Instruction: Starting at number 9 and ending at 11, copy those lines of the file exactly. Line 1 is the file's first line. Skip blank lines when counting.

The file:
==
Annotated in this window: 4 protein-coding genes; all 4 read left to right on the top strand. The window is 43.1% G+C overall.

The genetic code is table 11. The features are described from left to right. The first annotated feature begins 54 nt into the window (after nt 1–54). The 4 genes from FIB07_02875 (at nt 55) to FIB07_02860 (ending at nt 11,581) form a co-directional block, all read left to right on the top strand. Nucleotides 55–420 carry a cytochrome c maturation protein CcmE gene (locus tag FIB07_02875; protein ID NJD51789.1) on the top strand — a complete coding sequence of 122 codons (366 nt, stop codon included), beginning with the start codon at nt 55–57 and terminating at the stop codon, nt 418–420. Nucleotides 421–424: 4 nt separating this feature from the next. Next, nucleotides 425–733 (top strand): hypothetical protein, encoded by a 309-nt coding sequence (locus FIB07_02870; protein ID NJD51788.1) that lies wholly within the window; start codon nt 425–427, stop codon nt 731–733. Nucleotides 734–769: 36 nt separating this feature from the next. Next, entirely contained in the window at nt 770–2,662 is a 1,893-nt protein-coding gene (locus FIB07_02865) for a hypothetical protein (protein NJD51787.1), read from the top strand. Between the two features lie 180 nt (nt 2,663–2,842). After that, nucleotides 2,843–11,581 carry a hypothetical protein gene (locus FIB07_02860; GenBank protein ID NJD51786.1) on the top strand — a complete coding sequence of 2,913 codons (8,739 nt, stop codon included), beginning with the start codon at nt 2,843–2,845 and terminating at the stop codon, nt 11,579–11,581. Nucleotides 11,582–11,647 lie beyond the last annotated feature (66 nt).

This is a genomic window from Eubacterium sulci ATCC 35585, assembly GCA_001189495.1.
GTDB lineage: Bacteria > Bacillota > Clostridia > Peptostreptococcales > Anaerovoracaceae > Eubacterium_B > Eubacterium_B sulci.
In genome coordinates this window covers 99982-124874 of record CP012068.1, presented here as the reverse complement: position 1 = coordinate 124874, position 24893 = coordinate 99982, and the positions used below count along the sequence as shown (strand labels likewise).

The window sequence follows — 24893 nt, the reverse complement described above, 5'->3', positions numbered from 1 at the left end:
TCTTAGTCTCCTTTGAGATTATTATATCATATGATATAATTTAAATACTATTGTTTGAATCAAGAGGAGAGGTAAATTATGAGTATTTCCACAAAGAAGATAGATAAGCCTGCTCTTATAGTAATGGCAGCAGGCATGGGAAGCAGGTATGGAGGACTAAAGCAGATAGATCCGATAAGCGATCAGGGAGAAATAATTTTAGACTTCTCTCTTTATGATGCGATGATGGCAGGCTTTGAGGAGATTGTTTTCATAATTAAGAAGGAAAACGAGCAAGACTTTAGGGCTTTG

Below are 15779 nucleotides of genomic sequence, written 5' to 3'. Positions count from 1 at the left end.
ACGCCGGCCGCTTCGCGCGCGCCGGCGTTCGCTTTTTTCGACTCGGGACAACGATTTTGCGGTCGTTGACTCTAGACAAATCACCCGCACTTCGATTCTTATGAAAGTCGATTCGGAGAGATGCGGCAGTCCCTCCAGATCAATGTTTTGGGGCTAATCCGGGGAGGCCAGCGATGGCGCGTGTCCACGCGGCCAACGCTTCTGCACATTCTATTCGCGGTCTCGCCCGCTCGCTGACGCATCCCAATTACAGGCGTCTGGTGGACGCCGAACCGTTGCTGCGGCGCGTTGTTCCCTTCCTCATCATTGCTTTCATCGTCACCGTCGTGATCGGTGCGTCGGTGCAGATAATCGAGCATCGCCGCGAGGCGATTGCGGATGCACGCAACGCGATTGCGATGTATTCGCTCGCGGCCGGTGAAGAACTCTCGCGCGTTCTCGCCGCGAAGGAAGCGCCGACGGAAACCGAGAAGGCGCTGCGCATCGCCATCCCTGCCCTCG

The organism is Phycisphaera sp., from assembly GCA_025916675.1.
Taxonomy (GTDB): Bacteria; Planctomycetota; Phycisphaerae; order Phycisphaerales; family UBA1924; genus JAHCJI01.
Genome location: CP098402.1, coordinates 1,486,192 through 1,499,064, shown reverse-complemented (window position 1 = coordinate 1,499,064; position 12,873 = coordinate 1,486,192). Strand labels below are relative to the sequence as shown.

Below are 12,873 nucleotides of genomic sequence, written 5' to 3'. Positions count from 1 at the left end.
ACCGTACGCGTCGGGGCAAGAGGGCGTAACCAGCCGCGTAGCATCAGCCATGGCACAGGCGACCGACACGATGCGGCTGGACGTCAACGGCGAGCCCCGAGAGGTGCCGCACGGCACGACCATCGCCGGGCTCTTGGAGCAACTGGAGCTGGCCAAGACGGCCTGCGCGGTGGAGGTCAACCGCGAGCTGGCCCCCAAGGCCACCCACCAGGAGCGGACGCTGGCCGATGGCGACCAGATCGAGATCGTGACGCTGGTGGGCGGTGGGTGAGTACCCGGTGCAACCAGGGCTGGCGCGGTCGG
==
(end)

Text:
ACGCCGGCCGCTTCGCGCGCGCCGGCGTTCGCTTTTTTCGACTCGGGACAACGATTTTGCGGTCGTTGACTCTAGACAAATCACCCGCACTTCGATTCTTATGAAAGTCGATTCGGAGAGATGCGGCAGTCCCTCCAGATCAATGTTTTGGGGCTAATCCGGGGAGGCCAGCGATGGCGCGTGTCCACGCGGCCAACGCTTCTGCACATTCTATTCGCGGTCTCGCCCGCTCGCTGACGCATCCCAATTACAGGCGTCTGGTGGACGCCGAACCGTTGCTGCGGCGCGTTGTTCCCTTCCTCATCATTGCTTTCATCGTCACCGTCGTGATCGGTGCGTCGGTGCAGATAATCGAGCATCGCCGCGAGGCGATTGCGGATGCACGCAACGCGATTGCGATGTATTCGCTCGCGGCCGGTGAAGAACTCTCGCGCGTTCTCGCCGCGAAGGAAGCGCCGACGGAAACCGAGAAGGCGCTGCGCATCGCCATCCCTGCCCTCG

The organism is Phycisphaera sp., from assembly GCA_025916675.1.
Taxonomy (GTDB): Bacteria; Planctomycetota; Phycisphaerae; order Phycisphaerales; family UBA1924; genus JAHCJI01.